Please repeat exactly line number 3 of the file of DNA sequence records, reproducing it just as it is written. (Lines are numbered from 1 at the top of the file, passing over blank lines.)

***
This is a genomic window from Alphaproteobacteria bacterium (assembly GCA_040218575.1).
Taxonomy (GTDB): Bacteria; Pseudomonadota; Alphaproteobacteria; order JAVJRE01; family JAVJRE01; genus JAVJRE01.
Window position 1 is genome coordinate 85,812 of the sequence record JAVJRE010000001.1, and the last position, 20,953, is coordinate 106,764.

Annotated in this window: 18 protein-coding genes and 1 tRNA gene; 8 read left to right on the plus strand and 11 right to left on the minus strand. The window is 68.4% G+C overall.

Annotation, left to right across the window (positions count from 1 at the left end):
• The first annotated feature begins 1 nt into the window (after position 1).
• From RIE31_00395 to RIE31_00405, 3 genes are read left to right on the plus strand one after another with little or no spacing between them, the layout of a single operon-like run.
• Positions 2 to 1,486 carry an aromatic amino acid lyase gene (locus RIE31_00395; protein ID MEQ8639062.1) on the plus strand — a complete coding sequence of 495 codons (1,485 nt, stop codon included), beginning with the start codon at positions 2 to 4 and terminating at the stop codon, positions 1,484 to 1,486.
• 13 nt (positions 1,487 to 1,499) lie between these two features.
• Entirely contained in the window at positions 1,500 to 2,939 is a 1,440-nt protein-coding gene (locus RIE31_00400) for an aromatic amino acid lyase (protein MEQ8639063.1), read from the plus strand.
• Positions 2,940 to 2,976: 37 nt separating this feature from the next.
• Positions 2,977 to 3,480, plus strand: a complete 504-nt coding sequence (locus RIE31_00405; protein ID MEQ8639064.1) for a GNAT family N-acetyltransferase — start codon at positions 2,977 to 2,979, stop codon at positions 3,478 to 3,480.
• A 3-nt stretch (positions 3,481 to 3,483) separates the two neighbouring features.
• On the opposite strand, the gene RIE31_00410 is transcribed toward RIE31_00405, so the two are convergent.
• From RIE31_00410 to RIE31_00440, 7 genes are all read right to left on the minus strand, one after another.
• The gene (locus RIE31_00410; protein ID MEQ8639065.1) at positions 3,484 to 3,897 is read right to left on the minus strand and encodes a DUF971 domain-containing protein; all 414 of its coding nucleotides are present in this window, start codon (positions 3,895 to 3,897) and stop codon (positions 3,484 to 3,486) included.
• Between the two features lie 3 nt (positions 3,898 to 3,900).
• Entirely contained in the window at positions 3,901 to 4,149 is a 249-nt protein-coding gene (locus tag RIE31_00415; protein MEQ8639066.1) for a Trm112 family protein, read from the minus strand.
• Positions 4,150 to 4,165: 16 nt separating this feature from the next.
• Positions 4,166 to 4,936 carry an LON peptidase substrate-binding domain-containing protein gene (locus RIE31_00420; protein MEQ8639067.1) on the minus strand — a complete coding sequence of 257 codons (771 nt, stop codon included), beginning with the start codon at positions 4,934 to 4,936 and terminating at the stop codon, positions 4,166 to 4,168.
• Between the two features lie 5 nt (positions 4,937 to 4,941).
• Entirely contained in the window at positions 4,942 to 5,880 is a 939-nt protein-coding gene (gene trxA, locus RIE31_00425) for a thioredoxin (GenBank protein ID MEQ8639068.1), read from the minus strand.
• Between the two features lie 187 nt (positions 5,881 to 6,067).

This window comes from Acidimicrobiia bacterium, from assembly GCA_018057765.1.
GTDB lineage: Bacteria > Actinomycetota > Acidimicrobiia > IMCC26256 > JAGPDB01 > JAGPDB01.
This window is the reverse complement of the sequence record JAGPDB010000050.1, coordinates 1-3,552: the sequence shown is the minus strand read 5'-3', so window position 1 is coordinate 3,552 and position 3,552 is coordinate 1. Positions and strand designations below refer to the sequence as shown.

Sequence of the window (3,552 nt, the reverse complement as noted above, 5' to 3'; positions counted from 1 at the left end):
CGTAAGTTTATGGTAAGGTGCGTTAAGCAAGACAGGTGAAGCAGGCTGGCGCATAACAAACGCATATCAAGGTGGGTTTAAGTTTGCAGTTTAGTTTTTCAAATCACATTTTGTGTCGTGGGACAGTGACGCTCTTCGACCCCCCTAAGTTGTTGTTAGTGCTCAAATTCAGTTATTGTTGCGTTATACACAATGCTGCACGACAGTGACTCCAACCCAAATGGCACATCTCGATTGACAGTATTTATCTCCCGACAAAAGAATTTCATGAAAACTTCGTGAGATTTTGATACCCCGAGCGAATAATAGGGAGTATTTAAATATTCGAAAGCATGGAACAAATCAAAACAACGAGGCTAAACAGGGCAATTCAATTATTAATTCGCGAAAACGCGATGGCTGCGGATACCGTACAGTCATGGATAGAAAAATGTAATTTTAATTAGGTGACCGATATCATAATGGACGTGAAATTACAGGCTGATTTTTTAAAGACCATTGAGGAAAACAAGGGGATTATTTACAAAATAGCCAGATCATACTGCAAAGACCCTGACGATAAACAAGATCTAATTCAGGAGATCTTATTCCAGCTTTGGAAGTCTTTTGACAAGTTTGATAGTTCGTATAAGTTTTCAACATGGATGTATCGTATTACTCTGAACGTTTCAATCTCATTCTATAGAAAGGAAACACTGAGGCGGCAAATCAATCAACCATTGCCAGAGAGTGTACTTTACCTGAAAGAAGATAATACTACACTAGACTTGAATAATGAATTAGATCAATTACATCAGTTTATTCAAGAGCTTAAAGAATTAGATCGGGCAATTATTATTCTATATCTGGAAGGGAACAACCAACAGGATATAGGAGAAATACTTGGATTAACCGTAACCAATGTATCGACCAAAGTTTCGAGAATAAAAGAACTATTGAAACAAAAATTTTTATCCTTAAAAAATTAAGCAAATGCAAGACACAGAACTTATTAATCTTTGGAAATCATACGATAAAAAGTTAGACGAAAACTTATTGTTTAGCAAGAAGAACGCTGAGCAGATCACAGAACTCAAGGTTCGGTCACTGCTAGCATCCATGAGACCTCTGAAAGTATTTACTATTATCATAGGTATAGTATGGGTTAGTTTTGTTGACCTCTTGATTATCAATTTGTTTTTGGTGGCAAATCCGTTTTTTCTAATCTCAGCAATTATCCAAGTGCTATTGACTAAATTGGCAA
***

Window position 1 is genome coordinate 85,812 of the sequence record JAVJRE010000001.1, and the last position, 20,953, is coordinate 106,764.